Want to see Eagles in Southern WV?

This season, all eyes are on the newest power couple of the West Virginia wilderness: Brooks and Sandy.

They swooped into the right place at the right time, and inherited fame. The pair, a mating couple of bald eagles, unknowingly brought life back to the barren Brooks Island nest— a historic nest, because its landmark discovery as the region’s first in 2010 signaled what local bird watchers have been hoping for for decades: eagles are finally returning to Southern West Virginia.

Eagle with the Three Rivers Avian CenterThe raptors who originally reigned over Brooks Island soared those hopes even higher with several seasons of baby eagles. Since it was easy to see right into their nest from a safe watching distance above (and since eaglets are so darn adorable), the public followed along on the proud parents’ journey via Facebook— both for their triumphs, and their tragedies.

Last spring, the original mates both met untimely ends when they were hit by vehicles/trains. The female pulled through after her first collision, but only after a lot of dedicated care from rehabilitators. Then, in a swift and crushing turn of events, only weeks after her recovery, she was struck again, and this time wasn’t as lucky. Her mate’s fate was never confirmed, but the nest watchers believe he eventually succumbed to his injuries, too.

“When I was growing up in the 60s, I never thought about seeing an eagle, much less living in eagle territory.”

After that heartbreaking blow, Brooks and Sandy settling into the historic nest was a welcome and uplifting twist to its legacy.

“We’re rooting for them,” said Wendy Perrone, Executive Director of the Three Rivers Avian Center, which monitors the eagle population, and rehabilitated the former nest mother. “The public has been along for the ride. It’s been a roller coaster, but we’re hoping these guys are a little more savvy.”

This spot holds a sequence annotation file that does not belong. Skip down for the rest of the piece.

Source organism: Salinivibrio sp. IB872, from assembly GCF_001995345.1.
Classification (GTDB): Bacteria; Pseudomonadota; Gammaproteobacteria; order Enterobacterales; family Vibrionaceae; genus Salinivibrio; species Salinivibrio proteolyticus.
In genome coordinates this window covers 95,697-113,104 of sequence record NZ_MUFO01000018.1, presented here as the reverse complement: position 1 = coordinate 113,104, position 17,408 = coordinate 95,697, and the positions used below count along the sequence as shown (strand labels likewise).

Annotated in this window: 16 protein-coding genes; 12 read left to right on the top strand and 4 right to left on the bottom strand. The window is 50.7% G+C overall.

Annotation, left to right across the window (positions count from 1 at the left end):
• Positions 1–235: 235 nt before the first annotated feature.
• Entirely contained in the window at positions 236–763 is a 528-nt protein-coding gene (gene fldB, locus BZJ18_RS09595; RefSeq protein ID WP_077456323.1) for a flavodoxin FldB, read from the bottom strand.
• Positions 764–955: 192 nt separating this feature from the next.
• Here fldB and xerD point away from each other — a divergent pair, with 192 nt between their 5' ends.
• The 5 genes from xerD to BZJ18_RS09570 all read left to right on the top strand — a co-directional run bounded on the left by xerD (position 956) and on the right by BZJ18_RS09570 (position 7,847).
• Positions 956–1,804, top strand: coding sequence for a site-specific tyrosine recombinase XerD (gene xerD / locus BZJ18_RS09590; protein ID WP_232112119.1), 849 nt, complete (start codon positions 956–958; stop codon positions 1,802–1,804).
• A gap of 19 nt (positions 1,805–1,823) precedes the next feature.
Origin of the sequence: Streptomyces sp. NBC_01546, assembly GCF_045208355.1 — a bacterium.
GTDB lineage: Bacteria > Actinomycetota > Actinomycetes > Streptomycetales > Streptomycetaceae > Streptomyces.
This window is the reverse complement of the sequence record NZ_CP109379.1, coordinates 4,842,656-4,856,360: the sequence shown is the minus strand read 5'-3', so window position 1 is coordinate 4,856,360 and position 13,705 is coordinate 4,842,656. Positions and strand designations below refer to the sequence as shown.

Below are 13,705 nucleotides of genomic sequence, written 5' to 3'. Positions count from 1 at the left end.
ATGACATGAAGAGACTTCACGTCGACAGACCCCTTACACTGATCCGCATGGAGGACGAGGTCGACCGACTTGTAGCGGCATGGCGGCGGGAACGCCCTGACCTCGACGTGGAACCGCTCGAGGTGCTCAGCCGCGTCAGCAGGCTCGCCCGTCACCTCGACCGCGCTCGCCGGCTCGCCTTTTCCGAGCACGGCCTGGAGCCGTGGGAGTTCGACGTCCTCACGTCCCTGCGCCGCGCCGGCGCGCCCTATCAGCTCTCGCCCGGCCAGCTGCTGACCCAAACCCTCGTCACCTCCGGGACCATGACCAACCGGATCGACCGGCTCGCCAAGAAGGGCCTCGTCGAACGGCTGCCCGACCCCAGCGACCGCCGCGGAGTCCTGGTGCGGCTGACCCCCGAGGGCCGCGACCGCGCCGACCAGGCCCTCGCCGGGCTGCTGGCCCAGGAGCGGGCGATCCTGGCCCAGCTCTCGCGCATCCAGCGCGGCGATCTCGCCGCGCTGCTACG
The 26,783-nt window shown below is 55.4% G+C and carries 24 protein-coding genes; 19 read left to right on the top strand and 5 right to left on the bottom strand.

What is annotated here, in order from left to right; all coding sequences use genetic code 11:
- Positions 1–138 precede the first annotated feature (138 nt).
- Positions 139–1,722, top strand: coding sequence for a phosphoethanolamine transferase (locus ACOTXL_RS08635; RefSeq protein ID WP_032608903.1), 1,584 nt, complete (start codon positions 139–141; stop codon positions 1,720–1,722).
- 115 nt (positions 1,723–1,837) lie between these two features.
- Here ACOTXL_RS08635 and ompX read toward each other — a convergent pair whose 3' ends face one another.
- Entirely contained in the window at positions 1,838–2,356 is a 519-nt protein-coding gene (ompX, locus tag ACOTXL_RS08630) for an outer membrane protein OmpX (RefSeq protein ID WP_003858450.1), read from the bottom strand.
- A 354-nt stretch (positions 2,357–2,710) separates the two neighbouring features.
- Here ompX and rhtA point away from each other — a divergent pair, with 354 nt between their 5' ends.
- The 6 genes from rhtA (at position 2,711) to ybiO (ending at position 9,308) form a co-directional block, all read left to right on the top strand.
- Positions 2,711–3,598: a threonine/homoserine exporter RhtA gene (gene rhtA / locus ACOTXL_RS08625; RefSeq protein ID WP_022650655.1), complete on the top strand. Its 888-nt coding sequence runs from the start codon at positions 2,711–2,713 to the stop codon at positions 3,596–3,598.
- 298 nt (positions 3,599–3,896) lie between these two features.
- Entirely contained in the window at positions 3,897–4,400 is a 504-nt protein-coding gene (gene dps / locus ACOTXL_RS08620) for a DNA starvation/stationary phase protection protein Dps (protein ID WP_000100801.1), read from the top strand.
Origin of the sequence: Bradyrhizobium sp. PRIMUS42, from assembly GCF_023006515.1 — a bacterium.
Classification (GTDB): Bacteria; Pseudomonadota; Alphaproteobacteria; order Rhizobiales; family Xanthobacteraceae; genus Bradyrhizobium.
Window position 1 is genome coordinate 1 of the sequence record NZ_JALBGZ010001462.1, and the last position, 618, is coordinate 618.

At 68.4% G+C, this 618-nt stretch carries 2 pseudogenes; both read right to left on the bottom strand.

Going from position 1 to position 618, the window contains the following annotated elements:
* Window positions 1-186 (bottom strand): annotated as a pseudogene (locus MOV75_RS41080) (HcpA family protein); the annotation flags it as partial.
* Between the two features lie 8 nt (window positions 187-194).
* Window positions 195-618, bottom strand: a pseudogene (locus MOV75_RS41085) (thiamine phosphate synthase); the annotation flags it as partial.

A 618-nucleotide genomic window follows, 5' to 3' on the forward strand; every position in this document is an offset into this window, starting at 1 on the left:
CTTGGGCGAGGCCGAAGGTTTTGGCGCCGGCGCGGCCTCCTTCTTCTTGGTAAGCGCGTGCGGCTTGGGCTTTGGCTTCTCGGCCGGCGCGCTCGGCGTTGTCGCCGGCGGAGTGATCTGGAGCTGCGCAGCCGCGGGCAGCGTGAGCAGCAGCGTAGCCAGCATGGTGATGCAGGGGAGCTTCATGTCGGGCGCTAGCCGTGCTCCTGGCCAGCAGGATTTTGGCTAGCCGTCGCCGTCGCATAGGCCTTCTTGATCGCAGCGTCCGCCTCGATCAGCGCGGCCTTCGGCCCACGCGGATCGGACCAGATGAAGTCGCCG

Brooks and Sandy are unaware of the promise that rests on their wings, but it’s not hard to hope that eagles will be able to come back from the brink. Their numbers in the area now are a success story, considering that before 1992, you couldn’t spot these majestic giants anywhere in the SWV skies. There are now 59 known eagles in the New River area and along its tributaries, and the numbers are growing each year.

Monitoring Success

How do we know the numbers are growing? Because of the dedicated monitoring by the Avian Center staff and volunteers.

“It’s really rewarding,” she said. “When I was growing up in the 60s, I never thought about seeing an eagle, much less living in eagle territory.”

It’s not just counts they keep. Volunteers spend a lot of time observing the birds’ behaviors and tracking their progress, comparing notes to get a better picture of how the eagles are doing. One thing that has become very clear: eagles aren’t very predictable.

“Sometimes we think an area is good for nests, but they don’t think so,” Perrone laughed. She also said finding the nests was sometimes a struggle. Volunteers start the search when they suspect a nest might be near, but even when they’re looking right where they should be, sometimes they don’t spot it until the eagles land right in it.

“And the nests are pretty big,” she said. “They’re 6 to 8 feet across. You could put a VW bug in one of them. You’d think they would stick out like a sore thumb, but they hide them well.”

"When you see a bird with an 8-foot wingspan, it’s hard to visualize until it flies past you. The size is striking.”

To help with the spotting and tracking duties, volunteers with the Pipestem Eagle Survey head out to viewing sites around Southern WV twice. These sky scanners have trekked out in the cold January weather to count eagles for 10 years, and after noticing an increase in both golden and bald eagle sightings, they added a second survey in March to watch for nesting activity.